24 June 2009

Breaking the silence after sexual abuse

Many people remain silent about sexual abuse, and survivors can blame themselves.

Sexual abuse often goes unreported. Why do so many people remain silent when this happens to them?

According to Liezel van Schalkwyk, training and development coordinator at Rape Crisis, it can take several years before survivors of sexual abuse decide to report the crime.

Young children may not understand what is happening, especially when the perpetrator is an adult and someone they trust. They may sense that it is wrong, but because of the power imbalance and age difference, they feel helpless to do anything to stop it.

Sexual abuse is a secretive crime, often involving bribery and threats. Many times victims are constantly threatened not to tell anyone about the abuse.

It is common for survivors to blame themselves for what has happened. “If only I did this or that, it wouldn’t have happened or I could’ve stopped it” are common thoughts according to van Schalkwyk. It may take years before people start to accept that they are not to blame. Survivors are also afraid to report abuse because they fear that they will not be believed, said van Schalkwyk.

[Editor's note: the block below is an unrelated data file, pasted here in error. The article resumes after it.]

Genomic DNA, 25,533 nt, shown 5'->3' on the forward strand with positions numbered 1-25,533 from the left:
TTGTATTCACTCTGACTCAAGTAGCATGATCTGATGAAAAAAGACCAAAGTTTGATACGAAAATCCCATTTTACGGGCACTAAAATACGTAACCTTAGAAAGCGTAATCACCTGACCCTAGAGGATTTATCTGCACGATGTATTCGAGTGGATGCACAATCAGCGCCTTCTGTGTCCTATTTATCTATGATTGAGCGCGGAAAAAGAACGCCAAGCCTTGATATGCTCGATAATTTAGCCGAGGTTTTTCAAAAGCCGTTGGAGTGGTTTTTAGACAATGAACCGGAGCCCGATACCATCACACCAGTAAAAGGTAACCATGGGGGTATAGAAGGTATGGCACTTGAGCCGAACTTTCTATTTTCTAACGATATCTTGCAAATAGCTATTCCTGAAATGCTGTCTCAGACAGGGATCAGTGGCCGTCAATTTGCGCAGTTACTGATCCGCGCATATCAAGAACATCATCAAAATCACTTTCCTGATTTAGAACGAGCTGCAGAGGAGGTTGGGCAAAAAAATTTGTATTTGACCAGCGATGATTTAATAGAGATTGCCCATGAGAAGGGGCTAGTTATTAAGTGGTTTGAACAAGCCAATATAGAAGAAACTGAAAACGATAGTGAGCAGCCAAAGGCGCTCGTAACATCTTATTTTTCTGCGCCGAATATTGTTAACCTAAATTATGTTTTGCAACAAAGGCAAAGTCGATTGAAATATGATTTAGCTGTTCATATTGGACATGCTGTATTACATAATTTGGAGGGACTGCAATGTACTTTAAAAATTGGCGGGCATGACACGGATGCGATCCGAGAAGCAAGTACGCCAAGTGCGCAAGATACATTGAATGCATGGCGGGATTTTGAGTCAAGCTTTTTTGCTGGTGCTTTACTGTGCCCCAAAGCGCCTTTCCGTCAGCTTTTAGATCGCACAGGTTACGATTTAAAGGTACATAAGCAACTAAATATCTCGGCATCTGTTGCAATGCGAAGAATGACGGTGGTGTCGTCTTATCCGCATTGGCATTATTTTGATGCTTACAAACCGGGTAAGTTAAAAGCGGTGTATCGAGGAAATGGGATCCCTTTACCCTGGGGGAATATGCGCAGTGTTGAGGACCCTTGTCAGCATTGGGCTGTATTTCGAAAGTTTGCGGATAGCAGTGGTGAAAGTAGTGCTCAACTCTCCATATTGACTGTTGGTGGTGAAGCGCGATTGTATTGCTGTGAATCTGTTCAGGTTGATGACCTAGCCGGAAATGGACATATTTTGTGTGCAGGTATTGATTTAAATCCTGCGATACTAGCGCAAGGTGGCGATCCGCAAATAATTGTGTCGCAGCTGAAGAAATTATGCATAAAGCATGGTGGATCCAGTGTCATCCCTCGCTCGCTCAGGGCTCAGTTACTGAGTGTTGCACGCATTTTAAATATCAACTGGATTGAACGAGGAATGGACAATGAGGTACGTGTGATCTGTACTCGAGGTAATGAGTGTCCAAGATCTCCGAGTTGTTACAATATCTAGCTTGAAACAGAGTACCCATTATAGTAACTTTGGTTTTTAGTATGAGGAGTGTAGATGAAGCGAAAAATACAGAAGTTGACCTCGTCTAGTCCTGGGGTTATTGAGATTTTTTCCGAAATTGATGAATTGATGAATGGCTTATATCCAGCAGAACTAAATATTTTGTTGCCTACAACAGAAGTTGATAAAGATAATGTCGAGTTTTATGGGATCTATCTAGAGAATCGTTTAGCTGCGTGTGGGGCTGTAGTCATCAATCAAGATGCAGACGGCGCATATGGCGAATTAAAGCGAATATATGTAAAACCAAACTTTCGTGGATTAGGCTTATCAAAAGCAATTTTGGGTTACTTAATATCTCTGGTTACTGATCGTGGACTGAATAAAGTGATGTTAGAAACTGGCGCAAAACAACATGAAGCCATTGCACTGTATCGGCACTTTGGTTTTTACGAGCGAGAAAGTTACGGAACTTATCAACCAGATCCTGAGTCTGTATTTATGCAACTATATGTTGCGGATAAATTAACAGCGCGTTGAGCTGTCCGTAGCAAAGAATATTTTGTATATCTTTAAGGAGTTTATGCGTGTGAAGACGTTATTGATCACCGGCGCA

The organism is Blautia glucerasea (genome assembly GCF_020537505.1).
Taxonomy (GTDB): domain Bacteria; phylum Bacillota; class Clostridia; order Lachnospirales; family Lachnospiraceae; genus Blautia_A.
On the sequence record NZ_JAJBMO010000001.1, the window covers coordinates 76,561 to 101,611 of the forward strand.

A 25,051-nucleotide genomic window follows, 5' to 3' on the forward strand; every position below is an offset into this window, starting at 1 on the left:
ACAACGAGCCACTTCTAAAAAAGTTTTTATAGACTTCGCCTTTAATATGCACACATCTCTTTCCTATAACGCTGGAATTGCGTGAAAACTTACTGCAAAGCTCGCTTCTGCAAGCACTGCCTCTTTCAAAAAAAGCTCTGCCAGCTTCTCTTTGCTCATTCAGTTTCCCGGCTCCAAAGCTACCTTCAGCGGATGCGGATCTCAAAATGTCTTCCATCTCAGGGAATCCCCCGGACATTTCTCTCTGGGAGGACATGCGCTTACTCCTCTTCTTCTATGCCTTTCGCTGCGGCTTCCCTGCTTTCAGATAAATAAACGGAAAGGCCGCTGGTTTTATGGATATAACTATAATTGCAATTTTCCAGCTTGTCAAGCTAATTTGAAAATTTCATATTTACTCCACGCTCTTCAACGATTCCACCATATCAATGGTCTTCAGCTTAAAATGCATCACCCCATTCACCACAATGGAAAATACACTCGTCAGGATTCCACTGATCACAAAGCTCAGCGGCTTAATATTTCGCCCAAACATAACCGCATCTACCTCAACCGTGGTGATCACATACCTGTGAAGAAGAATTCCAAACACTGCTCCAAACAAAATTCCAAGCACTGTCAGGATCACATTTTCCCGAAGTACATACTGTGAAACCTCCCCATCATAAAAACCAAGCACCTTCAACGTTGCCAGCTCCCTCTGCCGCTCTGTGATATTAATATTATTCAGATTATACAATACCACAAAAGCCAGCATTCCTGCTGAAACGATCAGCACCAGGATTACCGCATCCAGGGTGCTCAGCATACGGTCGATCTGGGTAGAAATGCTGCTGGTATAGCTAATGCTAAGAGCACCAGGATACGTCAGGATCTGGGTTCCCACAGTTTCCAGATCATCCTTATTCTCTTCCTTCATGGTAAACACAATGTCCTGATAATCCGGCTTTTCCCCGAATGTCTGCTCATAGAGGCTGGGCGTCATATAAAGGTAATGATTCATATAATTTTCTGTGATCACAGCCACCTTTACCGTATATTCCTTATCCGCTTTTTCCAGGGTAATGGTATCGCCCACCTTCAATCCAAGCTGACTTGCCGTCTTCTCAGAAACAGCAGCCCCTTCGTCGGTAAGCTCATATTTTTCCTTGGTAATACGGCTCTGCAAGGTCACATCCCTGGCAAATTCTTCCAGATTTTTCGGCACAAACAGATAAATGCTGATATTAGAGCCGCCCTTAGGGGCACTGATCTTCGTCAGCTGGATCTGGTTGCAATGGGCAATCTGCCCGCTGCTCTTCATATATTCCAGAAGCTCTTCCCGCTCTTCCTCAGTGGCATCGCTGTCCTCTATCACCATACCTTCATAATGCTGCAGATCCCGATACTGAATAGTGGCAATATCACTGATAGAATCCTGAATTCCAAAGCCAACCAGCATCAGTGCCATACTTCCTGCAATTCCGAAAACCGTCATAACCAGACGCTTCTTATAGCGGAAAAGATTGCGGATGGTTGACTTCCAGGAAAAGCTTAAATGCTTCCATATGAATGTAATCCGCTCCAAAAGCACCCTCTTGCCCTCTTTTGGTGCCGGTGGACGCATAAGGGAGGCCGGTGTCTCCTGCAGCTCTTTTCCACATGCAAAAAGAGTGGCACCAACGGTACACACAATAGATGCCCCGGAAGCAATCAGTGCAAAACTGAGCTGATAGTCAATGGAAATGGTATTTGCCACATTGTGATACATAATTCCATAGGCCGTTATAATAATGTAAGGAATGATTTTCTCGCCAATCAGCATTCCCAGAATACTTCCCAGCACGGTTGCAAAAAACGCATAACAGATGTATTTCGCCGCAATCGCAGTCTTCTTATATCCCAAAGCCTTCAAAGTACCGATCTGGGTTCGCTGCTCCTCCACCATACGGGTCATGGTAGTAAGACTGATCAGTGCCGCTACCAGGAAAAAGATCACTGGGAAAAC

In order to survive, people often deny that the abuse had taken place and try to block out memories of the events. Without help, some survivors struggle to come to terms with what had happened and may develop problems such as eating disorders, depression or substance abuse, according to van Schalkwyk.

Sexual abuse has a huge effect on people’s ability to trust others, and some survivors may find it difficult to form relationships later in life.

For more information on sexual abuse and for telephone numbers of organisations in your area, contact Rape Crisis at (021) 447 1467.

(Ilse Pauw, Joanne hart, Health24, June 2009)

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